Another scorcher for York County. Here's how to keep your cool
Another heat advisory will be in effect for York County and parts of central and southern Pennsylvania as temperatures are expected to be in the triple digits again Wednesday.
The advisory is from noon to 7 p.m. and includes Dauphin, Lebanon and Lancaster, according to the National Weather Service in State College.
The weather will be sunny and hot with highs in the 90s, but it will feel like 100 to 104 with humidity, according to the weather service.
"The hottest conditions will occur during the afternoon. Cooling thunderstorms are likely in many spots by early this evening," the advisory states. "The combination of heat and high humidity may cause heat illnesses to occur."
There's a chance of showers and thunderstorms Wednesday night with lows in the 70s, according to weather service. There's a 50% chance of precipitation.
According to the National Weather Service:
- Drink plenty of fluids, stay out of the sun, and stay in an air-conditioned room. Check up on relatives and neighbors, and provide pets with adequate water and shelter from the sun.
- Young children and pets should never be left unattended in vehicles under any circumstances. This is especially true during hot weather when car interiors can reach lethal temperatures in a matter of minutes.
- If you work or spend time outside. reschedule strenuous activities to early morning or evening. Know the signs and symptoms of heat exhaustion and heat stroke. Wear lightweight and loose-fitting clothing.
- To reduce risk during outdoor work, the Occupational Safety and Health Administration recommends scheduling frequent rest breaks in shaded or air-conditioned environments. Anyone overcome by heat should be moved to a cool and shaded location. Heat stroke is an emergency. Call 9 1 1.
- The American Red Cross of Central Pennsylvania also shared safety tips for the summer heat as the heat index is predicted to remain or exceed the current advisory levels, the organization said in a Tuesday news release.
According to the Red Cross:
- Stay hydrated. Drinking enough water is one of the most important things you can do to prevent heat-related illness. An average person needs to drink about three-quarters of a gallon of fluid daily. Stay away from sugary, caffeinated, and alcoholic drinks. Certain medical conditions and medications may mean you need to drink more water. Talk to your health care provider.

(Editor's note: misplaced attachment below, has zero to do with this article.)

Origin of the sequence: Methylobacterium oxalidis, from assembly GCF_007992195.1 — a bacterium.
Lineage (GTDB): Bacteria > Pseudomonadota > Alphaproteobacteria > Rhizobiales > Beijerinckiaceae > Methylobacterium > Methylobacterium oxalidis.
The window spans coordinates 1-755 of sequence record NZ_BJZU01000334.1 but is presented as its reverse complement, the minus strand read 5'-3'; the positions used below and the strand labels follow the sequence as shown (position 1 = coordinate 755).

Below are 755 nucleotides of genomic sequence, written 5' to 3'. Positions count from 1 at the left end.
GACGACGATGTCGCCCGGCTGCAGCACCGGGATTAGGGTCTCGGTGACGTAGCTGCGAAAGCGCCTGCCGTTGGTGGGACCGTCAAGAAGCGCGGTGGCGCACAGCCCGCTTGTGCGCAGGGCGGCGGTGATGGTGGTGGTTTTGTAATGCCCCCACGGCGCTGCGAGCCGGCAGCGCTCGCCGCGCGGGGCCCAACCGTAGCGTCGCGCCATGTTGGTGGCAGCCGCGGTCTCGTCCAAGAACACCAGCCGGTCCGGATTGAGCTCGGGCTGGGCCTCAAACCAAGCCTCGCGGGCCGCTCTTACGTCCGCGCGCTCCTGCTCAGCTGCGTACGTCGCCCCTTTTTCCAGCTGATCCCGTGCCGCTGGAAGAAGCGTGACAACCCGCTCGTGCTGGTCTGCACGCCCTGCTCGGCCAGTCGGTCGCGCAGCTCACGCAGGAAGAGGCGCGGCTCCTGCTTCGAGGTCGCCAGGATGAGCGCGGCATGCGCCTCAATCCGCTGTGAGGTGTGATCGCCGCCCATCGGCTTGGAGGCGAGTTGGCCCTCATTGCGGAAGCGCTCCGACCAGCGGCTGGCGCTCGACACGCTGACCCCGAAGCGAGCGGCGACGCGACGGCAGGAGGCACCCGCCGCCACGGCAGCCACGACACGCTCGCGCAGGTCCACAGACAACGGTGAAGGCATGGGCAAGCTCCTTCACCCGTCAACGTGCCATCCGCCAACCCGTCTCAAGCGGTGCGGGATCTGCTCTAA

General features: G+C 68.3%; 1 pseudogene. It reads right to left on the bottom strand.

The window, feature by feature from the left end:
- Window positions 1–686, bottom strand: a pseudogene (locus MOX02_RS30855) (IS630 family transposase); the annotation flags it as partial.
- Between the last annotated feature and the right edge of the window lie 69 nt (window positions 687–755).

- Keep your home cool. Cover windows with drapes or shades. Use window reflectors, such as aluminum foil-covered cardboard, to reflect heat back outside. Use a powered attic ventilator or attic fan to regulate the heat level of your attic by clearing hot air. Install window air conditioners and insulate around them.
- Plan to go to a cool place: Spending a few hours each day in air conditioning can help prevent or reduce heat-related illness. If you do not have air conditioning in your home, identify a place where you can spend the warmest part of the day during an extreme heat event. Contact a nearby neighbor, friend or relative who has air conditioning. Check to see if shopping malls or public libraries are open. Find out if your community plans to open public cooling centers.
- Stay cool indoors. Stay in an air-conditioned place as much as possible. Wear appropriate clothing: Choose lightweight, light-colored, and loose-fitting clothing. Don't use an electric fan when the indoor air temperature is over 95°F. Using a fan can be more harmful than helpful when indoor air temperatures are hotter than your body temperature. Fan use may cause your body to gain heat instead of losing it. Focus on staying hydrated, taking a cool shower or bath to cool your body, shutting out the sun and heat with curtains, and moving to an air-conditioned place to cool off. Use your stove and oven less.
- Schedule outdoor work and other activities carefully. Try to limit your outdoor activity to when it's coolest, such as morning and evening hours. Rest often in shady areas so that your body has a chance to recover. Cut down on exercise during the heat. When outdoors, protect yourself from the sun by wearing a wide-brimmed hat, sunglasses, and sunscreen that says "broad spectrum" or "UVA/UVB protection."
- Stay connected. Never leave infants, children, older adults, individuals with disabilities or pets in a vehicle unattended. Cars can quickly heat up to dangerous temperatures, even with a window cracked open. Check-in on older adults and individuals with chronic health conditions at least twice daily. When visiting, ask yourself these questions: "Are they drinking enough water? Do they have access to air conditioning? Do they know how to keep cool? Do they show any signs of heat stress?" Be on the lookout for signs of heat-related illness. Act right away if you notice someone with symptoms. If someone is showing signs of heat exhaustion or heat stroke seek emergency medical care immediately.